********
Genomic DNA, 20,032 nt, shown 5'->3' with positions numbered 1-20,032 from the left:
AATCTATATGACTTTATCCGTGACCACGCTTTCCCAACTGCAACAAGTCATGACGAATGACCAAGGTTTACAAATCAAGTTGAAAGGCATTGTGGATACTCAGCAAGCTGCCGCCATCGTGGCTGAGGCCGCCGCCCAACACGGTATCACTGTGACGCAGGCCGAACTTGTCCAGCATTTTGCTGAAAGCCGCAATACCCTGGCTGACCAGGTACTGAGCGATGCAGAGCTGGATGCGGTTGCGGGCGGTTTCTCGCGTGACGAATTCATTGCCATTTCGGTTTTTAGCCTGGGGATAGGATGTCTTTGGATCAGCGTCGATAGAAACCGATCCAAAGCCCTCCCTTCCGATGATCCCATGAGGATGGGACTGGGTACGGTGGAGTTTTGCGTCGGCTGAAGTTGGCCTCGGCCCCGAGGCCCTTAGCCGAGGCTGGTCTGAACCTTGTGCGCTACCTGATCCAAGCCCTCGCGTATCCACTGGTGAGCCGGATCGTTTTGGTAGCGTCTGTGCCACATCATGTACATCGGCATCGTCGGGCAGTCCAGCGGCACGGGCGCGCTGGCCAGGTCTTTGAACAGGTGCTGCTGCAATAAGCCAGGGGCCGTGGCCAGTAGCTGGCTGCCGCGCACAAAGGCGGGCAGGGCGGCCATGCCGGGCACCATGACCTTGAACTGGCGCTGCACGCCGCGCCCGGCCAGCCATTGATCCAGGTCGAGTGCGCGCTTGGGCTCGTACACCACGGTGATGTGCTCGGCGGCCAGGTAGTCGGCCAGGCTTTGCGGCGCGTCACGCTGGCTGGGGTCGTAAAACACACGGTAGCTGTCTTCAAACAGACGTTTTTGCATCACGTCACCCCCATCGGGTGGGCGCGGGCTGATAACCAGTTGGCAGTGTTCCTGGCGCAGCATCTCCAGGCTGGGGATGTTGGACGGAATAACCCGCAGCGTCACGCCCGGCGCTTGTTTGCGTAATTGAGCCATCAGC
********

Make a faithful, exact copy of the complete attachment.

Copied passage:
Genomic DNA, 20,032 nt, shown 5'->3' with positions numbered 1-20,032 from the left:
AATCTATATGACTTTATCCGTGACCACGCTTTCCCAACTGCAACAAGTCATGACGAATGACCAAGGTTTACAAATCAAGTTGAAAGGCATTGTGGATACTCAGCAAGCTGCCGCCATCGTGGCTGAGGCCGCCGCCCAACACGGTATCACTGTGACGCAGGCCGAACTTGTCCAGCATTTTGCTGAAAGCCGCAATACCCTGGCTGACCAGGTACTGAGCGATGCAGAGCTGGATGCGGTTGCGGGCGGTTTCTCGCGTGACGAATTCATTGCCATTTCGGTTTTTAGCCTGGGGATAGGATGTCTTTGGATCAGCGTCGATAGAAACCGATCCAAAGCCCTCCCTTCCGATGATCCCATGAGGATGGGACTGGGTACGGTGGAGTTTTGCGTCGGCTGAAGTTGGCCTCGGCCCCGAGGCCCTTAGCCGAGGCTGGTCTGAACCTTGTGCGCTACCTGATCCAAGCCCTCGCGTATCCACTGGTGAGCCGGATCGTTTTGGTAGCGTCTGTGCCACATCATGTACATCGGCATCGTCGGGCAGTCCAGCGGCACGGGCGCGCTGGCCAGGTCTTTGAACAGGTGCTGCTGCAATAAGCCAGGGGCCGTGGCCAGTAGCTGGCTGCCGCGCACAAAGGCGGGCAGGGCGGCCATGCCGGGCACCATGACCTTGAACTGGCGCTGCACGCCGCGCCCGGCCAGCCATTGATCCAGGTCGAGTGCGCGCTTGGGCTCGTACACCACGGTGATGTGCTCGGCGGCCAGGTAGTCGGCCAGGCTTTGCGGCGCGTCACGCTGGCTGGGGTCGTAAAACACACGGTAGCTGTCTTCAAACAGACGTTTTTGCATCACGTCACCCCCATCGGGTGGGCGCGGGCTGATAACCAGTTGGCAGTGTTCCTGGCGCAGCATCTCCAGGCTGGGGATGTTGGACGGAATAACCCGCAGCGTCACGCCCGGCGCTTGTTTGCGTAATTGAGCCATCAGC